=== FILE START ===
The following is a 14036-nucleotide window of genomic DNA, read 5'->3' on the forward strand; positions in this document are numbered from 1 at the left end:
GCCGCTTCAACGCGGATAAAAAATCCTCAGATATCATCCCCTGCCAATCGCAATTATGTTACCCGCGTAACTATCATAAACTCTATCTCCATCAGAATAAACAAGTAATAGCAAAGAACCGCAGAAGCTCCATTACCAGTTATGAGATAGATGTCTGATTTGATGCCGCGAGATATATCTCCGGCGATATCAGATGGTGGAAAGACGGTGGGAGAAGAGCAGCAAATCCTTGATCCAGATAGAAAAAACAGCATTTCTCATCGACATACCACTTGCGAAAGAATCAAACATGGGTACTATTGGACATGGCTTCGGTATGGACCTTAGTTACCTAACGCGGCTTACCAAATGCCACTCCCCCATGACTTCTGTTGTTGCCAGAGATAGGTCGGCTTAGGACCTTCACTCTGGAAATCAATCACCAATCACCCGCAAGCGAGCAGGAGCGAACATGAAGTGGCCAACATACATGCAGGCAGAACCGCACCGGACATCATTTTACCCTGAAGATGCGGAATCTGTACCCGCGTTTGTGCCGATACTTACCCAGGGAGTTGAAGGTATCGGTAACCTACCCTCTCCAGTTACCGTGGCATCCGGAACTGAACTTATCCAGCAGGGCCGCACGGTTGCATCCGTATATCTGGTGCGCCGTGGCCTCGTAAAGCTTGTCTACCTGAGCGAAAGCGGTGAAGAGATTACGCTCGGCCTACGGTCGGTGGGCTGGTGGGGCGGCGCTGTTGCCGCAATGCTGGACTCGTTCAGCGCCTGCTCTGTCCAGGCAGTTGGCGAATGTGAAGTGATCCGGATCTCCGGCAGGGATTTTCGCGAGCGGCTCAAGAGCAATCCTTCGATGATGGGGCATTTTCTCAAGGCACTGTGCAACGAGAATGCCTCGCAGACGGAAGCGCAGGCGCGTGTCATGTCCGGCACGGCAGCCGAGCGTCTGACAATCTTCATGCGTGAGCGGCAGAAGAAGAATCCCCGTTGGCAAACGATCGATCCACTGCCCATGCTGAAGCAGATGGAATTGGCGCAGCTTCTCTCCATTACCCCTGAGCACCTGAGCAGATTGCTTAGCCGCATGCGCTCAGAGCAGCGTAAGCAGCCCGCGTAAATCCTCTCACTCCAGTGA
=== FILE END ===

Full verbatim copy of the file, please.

The following is a 14036-nucleotide window of genomic DNA, read 5'->3' on the forward strand; positions in this document are numbered from 1 at the left end:
GCCGCTTCAACGCGGATAAAAAATCCTCAGATATCATCCCCTGCCAATCGCAATTATGTTACCCGCGTAACTATCATAAACTCTATCTCCATCAGAATAAACAAGTAATAGCAAAGAACCGCAGAAGCTCCATTACCAGTTATGAGATAGATGTCTGATTTGATGCCGCGAGATATATCTCCGGCGATATCAGATGGTGGAAAGACGGTGGGAGAAGAGCAGCAAATCCTTGATCCAGATAGAAAAAACAGCATTTCTCATCGACATACCACTTGCGAAAGAATCAAACATGGGTACTATTGGACATGGCTTCGGTATGGACCTTAGTTACCTAACGCGGCTTACCAAATGCCACTCCCCCATGACTTCTGTTGTTGCCAGAGATAGGTCGGCTTAGGACCTTCACTCTGGAAATCAATCACCAATCACCCGCAAGCGAGCAGGAGCGAACATGAAGTGGCCAACATACATGCAGGCAGAACCGCACCGGACATCATTTTACCCTGAAGATGCGGAATCTGTACCCGCGTTTGTGCCGATACTTACCCAGGGAGTTGAAGGTATCGGTAACCTACCCTCTCCAGTTACCGTGGCATCCGGAACTGAACTTATCCAGCAGGGCCGCACGGTTGCATCCGTATATCTGGTGCGCCGTGGCCTCGTAAAGCTTGTCTACCTGAGCGAAAGCGGTGAAGAGATTACGCTCGGCCTACGGTCGGTGGGCTGGTGGGGCGGCGCTGTTGCCGCAATGCTGGACTCGTTCAGCGCCTGCTCTGTCCAGGCAGTTGGCGAATGTGAAGTGATCCGGATCTCCGGCAGGGATTTTCGCGAGCGGCTCAAGAGCAATCCTTCGATGATGGGGCATTTTCTCAAGGCACTGTGCAACGAGAATGCCTCGCAGACGGAAGCGCAGGCGCGTGTCATGTCCGGCACGGCAGCCGAGCGTCTGACAATCTTCATGCGTGAGCGGCAGAAGAAGAATCCCCGTTGGCAAACGATCGATCCACTGCCCATGCTGAAGCAGATGGAATTGGCGCAGCTTCTCTCCATTACCCCTGAGCACCTGAGCAGATTGCTTAGCCGCATGCGCTCAGAGCAGCGTAAGCAGCCCGCGTAAATCCTCTCACTCCAGTGA